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  • Security Shot in Public Toilet

    Townsville, Australia:
    A security guard was found unconscious with a bullet wound from his own gun to the chest inside a public toilet stall. It is not known how it happened. The security officer is reported to be in stable condition in intensive care.

    http://townsvillebulletin.news.com.a...E14787,00.html
    "We appreciate all the hard work you've done, the dedicated hours you have worked, and the lives you have saved. However, since this is your third time being late to work, we are terminating your employment here."

  • #2
    Use the stall. Lock the stall. Keep your duty rig off the floor.

    No clue if it would of helped this guy. But, it will help others.
    Some Kind of Commando Leader

    "Every time I see another crazy Florida post, I'm glad I don't work there." ~ Minneapolis Security on Florida Security Law

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    • #3
      If armed, I would set my gun on the toilet paper dispenser for easier access.
      "Alright guys listen up, ya'll have probably heard this before, Jackson vs. Securiplex corporation; I am a private security officer, I have no State or governmental authority. I stand as an ordinary citizen. I have no right to; detain, interrogate or otherwise interfere with your personal property-... basically all that means is I'm a cop."-Officer Ernie
      "The Curve" 1998

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      • #4
        Suicide attempt?
        Security: Freedom from fear; danger; safe; a feeling of well-being. (Webster's)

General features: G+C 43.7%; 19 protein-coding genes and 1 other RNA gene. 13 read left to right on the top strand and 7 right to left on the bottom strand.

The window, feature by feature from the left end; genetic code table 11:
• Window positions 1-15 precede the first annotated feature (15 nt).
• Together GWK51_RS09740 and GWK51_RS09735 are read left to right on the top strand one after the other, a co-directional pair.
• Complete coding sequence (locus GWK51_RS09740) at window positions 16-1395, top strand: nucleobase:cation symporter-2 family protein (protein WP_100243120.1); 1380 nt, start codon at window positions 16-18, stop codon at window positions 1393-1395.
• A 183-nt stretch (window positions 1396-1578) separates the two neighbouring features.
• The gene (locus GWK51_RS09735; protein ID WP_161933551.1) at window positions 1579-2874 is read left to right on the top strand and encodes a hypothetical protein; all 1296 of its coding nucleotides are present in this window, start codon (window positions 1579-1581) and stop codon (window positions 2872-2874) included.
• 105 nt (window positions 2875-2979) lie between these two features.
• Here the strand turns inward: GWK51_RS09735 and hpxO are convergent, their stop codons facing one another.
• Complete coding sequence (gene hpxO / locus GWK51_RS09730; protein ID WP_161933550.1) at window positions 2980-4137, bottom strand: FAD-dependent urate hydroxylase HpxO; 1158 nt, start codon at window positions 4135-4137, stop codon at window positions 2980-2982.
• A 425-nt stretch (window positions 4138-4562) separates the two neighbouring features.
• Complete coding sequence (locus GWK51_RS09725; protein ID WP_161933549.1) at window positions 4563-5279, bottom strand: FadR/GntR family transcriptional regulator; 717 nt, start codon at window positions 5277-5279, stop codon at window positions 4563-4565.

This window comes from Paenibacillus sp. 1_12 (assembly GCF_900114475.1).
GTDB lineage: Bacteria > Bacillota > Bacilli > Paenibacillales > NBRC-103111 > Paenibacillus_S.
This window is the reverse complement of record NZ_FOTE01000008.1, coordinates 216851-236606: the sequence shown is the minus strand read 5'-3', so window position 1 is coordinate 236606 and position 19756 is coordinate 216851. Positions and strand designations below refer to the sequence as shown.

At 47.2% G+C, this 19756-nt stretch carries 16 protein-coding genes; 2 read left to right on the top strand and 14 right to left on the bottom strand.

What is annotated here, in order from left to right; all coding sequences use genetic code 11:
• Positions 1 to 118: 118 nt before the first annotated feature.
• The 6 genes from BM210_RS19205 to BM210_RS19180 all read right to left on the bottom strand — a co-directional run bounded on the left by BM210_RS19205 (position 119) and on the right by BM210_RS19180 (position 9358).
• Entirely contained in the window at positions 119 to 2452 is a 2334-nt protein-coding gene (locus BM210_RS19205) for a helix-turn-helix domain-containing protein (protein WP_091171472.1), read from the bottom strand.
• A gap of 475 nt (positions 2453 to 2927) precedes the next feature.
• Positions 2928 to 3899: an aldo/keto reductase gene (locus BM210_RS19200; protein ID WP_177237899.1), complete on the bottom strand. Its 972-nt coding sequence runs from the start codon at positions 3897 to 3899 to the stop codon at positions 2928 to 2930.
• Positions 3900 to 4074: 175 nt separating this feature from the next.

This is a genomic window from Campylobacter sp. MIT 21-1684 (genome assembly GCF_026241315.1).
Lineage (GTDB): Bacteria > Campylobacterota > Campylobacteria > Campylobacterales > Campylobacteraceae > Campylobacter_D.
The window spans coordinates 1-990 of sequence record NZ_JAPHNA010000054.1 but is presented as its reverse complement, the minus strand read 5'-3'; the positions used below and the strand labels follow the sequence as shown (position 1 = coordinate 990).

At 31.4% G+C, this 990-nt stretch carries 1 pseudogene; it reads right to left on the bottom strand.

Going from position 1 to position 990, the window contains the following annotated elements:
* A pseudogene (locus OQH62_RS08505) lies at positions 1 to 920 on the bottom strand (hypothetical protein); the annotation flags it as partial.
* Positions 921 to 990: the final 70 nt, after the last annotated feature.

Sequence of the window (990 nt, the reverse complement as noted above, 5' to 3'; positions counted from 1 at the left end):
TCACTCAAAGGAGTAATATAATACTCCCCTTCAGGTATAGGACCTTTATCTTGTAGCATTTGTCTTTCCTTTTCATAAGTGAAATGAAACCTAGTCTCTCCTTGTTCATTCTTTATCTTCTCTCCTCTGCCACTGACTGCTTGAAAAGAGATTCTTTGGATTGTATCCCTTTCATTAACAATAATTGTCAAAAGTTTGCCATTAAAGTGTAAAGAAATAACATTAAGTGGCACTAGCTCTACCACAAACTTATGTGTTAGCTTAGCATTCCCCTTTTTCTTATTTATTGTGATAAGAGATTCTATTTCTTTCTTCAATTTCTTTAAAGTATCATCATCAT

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        • #5
          I hate to say it but the investigation will probably discover this guard was doing something idiotic like practicing his quick draw or something like that.

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          • #6
            see i didnt even hear about that and i live in australia.thanks for posting this stuff.

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            • #7
              Being as it was a staff restroom it will probably turn out to be self-inflicted but you never know.

              When my brother went thru the police academy a fellow student shot himself in the lower leg practicing his draw. Treared and released from the ER and then dismissed from the academy. Bad day eh?

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              • #8
                I'm sure they won't be able to properly investigate it until he regains full consciousness and mental health, provided there's no memory loss.
                "We appreciate all the hard work you've done, the dedicated hours you have worked, and the lives you have saved. However, since this is your third time being late to work, we are terminating your employment here."